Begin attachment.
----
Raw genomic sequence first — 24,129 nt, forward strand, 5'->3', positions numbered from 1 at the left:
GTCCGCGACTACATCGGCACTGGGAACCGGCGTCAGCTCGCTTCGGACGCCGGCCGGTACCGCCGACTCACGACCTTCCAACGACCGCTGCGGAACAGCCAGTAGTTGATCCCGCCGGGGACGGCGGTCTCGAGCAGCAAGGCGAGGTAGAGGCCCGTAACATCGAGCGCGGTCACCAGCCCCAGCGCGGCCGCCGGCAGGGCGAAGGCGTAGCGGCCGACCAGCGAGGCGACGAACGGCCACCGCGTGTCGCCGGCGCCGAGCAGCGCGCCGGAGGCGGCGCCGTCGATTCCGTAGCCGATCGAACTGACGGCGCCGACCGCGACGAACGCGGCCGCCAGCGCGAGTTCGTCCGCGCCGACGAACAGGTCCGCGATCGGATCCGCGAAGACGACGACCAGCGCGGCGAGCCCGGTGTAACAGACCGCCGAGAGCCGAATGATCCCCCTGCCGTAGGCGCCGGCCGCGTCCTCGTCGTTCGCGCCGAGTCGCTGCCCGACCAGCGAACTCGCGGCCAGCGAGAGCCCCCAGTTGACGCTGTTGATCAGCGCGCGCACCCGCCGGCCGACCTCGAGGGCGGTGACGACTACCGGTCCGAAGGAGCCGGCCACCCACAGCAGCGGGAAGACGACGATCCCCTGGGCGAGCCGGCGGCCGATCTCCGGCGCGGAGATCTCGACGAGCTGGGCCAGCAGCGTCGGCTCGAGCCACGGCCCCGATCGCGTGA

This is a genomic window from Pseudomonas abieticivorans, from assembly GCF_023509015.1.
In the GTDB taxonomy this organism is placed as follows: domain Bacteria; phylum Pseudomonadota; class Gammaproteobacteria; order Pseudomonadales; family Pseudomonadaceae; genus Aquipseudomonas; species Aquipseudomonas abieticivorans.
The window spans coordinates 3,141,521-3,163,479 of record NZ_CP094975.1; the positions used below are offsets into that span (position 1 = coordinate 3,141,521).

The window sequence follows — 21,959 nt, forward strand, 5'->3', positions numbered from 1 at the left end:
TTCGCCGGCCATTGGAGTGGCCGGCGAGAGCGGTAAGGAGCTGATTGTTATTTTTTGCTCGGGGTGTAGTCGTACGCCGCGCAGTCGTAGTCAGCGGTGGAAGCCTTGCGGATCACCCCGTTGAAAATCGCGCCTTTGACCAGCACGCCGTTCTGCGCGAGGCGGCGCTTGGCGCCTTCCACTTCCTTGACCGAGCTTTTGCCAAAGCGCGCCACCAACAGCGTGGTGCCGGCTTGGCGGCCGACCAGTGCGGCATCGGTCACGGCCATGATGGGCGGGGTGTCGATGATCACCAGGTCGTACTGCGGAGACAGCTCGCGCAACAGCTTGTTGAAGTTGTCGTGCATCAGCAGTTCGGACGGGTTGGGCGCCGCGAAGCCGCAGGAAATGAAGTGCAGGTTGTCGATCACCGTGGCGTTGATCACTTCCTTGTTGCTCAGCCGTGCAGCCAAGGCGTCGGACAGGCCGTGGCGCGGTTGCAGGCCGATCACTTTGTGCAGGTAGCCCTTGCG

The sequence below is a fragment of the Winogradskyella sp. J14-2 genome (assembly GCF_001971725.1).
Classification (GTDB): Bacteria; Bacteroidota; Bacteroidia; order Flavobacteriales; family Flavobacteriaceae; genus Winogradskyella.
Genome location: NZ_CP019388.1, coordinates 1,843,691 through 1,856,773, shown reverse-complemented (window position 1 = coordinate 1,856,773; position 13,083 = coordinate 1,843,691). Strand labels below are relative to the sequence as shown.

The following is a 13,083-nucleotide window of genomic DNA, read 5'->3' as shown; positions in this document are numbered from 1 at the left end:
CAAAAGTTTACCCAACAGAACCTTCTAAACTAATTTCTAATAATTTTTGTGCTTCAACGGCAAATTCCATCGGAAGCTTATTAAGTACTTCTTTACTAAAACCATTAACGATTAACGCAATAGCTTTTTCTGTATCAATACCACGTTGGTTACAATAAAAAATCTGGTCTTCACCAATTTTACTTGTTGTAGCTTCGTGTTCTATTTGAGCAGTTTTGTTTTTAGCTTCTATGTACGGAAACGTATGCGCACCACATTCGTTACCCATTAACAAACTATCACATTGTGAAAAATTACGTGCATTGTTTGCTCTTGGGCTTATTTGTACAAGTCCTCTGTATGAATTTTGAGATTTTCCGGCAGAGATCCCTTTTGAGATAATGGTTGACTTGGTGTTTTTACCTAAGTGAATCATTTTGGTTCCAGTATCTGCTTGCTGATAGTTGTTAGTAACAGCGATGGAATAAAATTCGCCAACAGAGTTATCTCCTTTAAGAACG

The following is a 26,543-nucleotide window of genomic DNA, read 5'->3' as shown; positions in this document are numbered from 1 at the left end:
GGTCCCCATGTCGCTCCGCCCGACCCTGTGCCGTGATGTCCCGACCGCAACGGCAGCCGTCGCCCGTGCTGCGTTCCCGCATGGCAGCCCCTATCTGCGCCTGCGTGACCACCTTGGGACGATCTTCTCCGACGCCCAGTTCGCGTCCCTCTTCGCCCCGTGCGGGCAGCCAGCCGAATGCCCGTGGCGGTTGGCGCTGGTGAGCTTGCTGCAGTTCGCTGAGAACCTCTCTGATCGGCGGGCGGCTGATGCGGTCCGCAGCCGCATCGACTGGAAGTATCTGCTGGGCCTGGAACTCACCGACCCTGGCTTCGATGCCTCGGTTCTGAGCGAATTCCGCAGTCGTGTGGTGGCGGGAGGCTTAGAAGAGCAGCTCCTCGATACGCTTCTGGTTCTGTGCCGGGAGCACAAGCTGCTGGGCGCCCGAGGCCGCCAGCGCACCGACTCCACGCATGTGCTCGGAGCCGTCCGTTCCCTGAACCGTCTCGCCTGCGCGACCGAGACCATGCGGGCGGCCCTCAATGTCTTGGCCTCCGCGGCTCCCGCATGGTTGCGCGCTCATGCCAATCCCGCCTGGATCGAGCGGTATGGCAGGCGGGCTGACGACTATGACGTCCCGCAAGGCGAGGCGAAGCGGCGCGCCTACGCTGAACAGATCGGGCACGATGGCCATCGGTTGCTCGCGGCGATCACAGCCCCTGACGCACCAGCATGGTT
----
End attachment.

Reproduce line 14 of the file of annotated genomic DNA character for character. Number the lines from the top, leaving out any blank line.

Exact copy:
GGTCCCCATGTCGCTCCGCCCGACCCTGTGCCGTGATGTCCCGACCGCAACGGCAGCCGTCGCCCGTGCTGCGTTCCCGCATGGCAGCCCCTATCTGCGCCTGCGTGACCACCTTGGGACGATCTTCTCCGACGCCCAGTTCGCGTCCCTCTTCGCCCCGTGCGGGCAGCCAGCCGAATGCCCGTGGCGGTTGGCGCTGGTGAGCTTGCTGCAGTTCGCTGAGAACCTCTCTGATCGGCGGGCGGCTGATGCGGTCCGCAGCCGCATCGACTGGAAGTATCTGCTGGGCCTGGAACTCACCGACCCTGGCTTCGATGCCTCGGTTCTGAGCGAATTCCGCAGTCGTGTGGTGGCGGGAGGCTTAGAAGAGCAGCTCCTCGATACGCTTCTGGTTCTGTGCCGGGAGCACAAGCTGCTGGGCGCCCGAGGCCGCCAGCGCACCGACTCCACGCATGTGCTCGGAGCCGTCCGTTCCCTGAACCGTCTCGCCTGCGCGACCGAGACCATGCGGGCGGCCCTCAATGTCTTGGCCTCCGCGGCTCCCGCATGGTTGCGCGCTCATGCCAATCCCGCCTGGATCGAGCGGTATGGCAGGCGGGCTGACGACTATGACGTCCCGCAAGGCGAGGCGAAGCGGCGCGCCTACGCTGAACAGATCGGGCACGATGGCCATCGGTTGCTCGCGGCGATCACAGCCCCTGACGCACCAGCATGGTT